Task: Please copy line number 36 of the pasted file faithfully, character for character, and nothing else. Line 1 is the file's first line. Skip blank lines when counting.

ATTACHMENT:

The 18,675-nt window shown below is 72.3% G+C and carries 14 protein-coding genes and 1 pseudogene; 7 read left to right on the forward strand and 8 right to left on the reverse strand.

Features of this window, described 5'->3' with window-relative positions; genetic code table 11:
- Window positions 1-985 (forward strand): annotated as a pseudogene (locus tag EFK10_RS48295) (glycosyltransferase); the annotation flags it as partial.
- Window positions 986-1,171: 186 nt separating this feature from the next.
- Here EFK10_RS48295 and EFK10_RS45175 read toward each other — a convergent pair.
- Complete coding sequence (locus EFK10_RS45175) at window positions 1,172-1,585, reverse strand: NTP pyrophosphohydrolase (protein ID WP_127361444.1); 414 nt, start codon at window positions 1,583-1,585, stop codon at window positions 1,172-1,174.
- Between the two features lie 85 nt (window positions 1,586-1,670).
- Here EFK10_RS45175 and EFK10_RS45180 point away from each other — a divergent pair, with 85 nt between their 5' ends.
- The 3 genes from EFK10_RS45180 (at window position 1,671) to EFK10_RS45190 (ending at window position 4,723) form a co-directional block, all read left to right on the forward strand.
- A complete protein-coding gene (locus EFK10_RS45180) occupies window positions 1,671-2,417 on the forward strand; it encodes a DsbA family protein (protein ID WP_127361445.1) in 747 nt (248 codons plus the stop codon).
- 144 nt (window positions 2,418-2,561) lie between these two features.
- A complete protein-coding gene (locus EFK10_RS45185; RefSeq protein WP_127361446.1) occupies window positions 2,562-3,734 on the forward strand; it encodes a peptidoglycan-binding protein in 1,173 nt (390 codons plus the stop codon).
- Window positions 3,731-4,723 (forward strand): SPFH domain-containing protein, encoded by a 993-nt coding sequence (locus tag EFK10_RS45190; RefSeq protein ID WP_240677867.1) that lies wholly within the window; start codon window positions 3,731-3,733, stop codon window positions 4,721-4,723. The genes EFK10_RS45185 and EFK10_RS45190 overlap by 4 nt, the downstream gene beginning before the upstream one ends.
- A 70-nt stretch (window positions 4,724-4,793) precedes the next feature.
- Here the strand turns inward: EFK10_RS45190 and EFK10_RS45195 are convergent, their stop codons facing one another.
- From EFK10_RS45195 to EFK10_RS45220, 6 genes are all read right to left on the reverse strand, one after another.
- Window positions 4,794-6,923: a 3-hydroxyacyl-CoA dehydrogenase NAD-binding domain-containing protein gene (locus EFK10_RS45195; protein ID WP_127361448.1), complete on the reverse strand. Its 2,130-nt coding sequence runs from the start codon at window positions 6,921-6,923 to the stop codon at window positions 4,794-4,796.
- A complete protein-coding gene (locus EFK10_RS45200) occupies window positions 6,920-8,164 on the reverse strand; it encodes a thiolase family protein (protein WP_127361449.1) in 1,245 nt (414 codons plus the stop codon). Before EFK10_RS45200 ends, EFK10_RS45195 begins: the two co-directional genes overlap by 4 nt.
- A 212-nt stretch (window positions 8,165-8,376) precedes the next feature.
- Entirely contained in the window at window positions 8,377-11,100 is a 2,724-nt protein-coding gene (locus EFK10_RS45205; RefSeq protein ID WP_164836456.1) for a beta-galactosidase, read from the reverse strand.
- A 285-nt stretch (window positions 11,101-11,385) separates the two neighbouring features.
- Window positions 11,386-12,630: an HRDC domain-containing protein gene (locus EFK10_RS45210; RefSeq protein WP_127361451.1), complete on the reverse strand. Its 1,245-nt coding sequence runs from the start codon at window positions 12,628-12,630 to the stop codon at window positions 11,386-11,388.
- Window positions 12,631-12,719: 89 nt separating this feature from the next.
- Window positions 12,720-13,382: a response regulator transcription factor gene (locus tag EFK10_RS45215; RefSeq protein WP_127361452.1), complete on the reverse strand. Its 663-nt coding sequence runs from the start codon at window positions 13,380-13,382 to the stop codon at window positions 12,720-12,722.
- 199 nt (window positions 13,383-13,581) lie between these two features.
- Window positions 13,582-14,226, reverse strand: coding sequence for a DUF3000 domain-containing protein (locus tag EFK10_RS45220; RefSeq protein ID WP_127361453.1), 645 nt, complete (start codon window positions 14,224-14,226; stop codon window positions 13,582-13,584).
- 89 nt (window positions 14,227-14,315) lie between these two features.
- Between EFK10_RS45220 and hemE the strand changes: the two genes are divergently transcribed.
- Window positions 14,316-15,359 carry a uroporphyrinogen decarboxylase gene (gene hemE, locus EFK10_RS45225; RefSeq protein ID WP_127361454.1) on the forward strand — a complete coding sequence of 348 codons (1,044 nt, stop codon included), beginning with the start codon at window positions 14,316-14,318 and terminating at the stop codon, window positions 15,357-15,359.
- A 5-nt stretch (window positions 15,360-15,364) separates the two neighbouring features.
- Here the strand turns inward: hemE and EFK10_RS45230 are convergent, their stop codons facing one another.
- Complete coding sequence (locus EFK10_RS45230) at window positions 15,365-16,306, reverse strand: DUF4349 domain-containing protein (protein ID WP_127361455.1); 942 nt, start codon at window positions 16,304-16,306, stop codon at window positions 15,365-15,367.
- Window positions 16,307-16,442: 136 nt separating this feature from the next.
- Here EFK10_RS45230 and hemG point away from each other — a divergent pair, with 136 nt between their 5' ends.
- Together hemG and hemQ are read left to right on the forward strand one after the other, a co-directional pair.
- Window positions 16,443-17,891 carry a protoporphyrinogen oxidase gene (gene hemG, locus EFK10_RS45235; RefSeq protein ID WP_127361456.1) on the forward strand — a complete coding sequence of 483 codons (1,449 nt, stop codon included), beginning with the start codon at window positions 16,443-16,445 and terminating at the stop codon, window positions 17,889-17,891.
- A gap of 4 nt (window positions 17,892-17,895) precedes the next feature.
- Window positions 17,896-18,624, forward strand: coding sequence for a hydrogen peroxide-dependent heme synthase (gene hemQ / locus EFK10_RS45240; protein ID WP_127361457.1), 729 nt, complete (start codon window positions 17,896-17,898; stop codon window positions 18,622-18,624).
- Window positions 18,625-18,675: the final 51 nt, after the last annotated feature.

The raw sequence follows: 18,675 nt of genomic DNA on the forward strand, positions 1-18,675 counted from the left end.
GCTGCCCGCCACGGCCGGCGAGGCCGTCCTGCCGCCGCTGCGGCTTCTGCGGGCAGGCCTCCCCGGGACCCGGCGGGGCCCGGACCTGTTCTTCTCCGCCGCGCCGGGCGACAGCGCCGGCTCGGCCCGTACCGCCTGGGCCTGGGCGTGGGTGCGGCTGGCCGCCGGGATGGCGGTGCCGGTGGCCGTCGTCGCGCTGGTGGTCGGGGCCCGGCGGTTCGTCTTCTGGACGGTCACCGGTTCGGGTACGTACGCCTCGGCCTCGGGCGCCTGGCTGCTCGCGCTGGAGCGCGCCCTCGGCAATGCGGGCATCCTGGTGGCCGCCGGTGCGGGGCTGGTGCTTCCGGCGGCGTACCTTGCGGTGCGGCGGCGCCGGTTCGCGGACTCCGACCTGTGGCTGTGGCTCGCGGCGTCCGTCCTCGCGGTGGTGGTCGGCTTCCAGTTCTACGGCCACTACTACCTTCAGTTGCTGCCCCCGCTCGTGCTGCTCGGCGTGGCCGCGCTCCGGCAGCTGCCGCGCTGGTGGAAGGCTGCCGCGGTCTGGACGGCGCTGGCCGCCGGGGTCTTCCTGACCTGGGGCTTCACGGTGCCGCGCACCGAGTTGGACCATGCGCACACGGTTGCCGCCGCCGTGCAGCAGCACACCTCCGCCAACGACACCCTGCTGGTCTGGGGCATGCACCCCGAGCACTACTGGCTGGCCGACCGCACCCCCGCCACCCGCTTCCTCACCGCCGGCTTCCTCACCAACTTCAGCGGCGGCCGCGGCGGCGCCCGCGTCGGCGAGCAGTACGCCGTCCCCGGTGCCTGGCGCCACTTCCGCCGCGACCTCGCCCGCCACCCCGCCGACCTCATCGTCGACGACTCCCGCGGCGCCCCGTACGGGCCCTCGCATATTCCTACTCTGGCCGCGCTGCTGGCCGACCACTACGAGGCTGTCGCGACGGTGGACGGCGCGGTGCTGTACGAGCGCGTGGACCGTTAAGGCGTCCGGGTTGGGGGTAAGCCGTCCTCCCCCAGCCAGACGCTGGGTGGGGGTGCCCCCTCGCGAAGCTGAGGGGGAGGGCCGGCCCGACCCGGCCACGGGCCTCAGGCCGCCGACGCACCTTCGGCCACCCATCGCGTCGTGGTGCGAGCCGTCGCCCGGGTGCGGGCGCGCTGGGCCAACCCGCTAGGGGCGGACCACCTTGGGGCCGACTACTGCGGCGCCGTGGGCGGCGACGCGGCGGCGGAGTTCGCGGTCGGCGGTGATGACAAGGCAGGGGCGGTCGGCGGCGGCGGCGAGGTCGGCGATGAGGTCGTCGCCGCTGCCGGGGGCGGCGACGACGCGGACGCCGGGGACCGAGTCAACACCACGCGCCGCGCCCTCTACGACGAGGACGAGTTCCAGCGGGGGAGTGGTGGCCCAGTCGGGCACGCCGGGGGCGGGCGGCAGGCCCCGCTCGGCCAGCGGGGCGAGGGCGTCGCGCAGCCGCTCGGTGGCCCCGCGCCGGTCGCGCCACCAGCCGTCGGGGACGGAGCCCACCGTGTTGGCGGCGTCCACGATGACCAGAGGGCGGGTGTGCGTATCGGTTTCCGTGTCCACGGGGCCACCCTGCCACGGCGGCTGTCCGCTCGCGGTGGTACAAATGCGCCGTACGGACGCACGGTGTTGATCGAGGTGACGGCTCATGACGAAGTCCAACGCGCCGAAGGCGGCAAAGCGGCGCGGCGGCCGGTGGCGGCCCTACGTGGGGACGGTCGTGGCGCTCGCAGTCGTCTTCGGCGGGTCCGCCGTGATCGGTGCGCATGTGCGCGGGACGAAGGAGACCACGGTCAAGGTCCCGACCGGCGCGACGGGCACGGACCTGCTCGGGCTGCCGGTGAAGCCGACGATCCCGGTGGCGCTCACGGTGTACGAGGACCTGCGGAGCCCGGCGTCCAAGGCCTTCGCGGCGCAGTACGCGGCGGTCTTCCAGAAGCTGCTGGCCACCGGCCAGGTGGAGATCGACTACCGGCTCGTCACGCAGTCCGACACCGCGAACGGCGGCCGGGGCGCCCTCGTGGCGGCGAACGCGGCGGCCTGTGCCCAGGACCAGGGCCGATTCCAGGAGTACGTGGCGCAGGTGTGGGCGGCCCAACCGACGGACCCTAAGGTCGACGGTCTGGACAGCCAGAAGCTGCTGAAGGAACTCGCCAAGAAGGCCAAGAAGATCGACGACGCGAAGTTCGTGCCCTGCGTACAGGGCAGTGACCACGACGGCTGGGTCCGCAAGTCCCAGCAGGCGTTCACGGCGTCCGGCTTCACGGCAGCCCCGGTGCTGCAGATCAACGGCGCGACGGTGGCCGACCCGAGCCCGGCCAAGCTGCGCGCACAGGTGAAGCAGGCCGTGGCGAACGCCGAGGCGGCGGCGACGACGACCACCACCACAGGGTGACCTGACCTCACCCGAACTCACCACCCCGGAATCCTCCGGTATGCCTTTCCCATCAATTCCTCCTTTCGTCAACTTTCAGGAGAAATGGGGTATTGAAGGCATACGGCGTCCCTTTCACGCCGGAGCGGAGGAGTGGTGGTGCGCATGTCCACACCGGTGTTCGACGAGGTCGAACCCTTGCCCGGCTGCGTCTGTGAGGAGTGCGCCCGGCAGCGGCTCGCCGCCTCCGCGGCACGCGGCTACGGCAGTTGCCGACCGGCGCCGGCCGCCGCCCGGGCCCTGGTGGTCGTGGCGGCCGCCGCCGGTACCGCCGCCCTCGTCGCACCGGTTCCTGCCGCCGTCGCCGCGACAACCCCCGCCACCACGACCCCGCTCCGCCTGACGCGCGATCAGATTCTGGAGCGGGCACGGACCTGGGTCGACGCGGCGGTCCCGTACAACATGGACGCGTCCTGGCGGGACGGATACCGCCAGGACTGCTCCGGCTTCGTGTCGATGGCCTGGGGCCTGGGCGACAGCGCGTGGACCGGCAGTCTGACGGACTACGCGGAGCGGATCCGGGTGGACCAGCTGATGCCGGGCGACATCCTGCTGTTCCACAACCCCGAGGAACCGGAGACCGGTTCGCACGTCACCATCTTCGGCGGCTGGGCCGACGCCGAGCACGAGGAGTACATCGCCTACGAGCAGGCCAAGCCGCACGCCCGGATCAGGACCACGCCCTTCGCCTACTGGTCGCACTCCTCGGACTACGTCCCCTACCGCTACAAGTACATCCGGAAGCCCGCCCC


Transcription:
- Window positions 16,443-17,891 carry a protoporphyrinogen oxidase gene (gene hemG, locus EFK10_RS45235; RefSeq protein ID WP_127361456.1) on the forward strand — a complete coding sequence of 483 codons (1,449 nt, stop codon included), beginning with the start codon at window positions 16,443-16,445 and terminating at the stop codon, window positions 17,889-17,891.